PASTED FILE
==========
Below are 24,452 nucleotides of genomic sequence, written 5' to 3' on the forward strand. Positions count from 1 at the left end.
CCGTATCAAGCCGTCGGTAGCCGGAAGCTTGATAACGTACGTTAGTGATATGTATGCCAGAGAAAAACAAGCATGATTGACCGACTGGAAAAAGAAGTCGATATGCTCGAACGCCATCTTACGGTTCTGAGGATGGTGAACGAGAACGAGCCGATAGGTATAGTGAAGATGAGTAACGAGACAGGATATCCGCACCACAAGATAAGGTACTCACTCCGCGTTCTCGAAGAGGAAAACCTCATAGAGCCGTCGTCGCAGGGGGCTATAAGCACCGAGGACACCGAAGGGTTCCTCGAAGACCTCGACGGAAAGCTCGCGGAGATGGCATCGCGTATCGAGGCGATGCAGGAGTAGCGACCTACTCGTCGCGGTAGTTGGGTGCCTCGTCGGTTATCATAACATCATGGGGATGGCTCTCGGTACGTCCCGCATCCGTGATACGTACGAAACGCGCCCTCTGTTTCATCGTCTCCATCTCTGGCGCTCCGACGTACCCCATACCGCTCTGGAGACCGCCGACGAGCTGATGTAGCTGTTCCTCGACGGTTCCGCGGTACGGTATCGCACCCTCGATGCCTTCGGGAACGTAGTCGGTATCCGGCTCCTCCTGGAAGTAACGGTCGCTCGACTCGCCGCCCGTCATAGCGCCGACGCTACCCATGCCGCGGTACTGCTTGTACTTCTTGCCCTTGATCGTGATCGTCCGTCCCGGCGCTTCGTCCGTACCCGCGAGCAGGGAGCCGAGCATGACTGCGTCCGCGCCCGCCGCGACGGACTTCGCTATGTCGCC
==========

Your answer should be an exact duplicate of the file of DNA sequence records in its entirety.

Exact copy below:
Below are 24,452 nucleotides of genomic sequence, written 5' to 3' on the forward strand. Positions count from 1 at the left end.
CCGTATCAAGCCGTCGGTAGCCGGAAGCTTGATAACGTACGTTAGTGATATGTATGCCAGAGAAAAACAAGCATGATTGACCGACTGGAAAAAGAAGTCGATATGCTCGAACGCCATCTTACGGTTCTGAGGATGGTGAACGAGAACGAGCCGATAGGTATAGTGAAGATGAGTAACGAGACAGGATATCCGCACCACAAGATAAGGTACTCACTCCGCGTTCTCGAAGAGGAAAACCTCATAGAGCCGTCGTCGCAGGGGGCTATAAGCACCGAGGACACCGAAGGGTTCCTCGAAGACCTCGACGGAAAGCTCGCGGAGATGGCATCGCGTATCGAGGCGATGCAGGAGTAGCGACCTACTCGTCGCGGTAGTTGGGTGCCTCGTCGGTTATCATAACATCATGGGGATGGCTCTCGGTACGTCCCGCATCCGTGATACGTACGAAACGCGCCCTCTGTTTCATCGTCTCCATCTCTGGCGCTCCGACGTACCCCATACCGCTCTGGAGACCGCCGACGAGCTGATGTAGCTGTTCCTCGACGGTTCCGCGGTACGGTATCGCACCCTCGATGCCTTCGGGAACGTAGTCGGTATCCGGCTCCTCCTGGAAGTAACGGTCGCTCGACTCGCCGCCCGTCATAGCGCCGACGCTACCCATGCCGCGGTACTGCTTGTACTTCTTGCCCTTGATCGTGATCGTCCGTCCCGGCGCTTCGTCCGTACCCGCGAGCAGGGAGCCGAGCATGACTGCGTCCGCGCCCGCCGCGACGGACTTCGCTATGTCGCC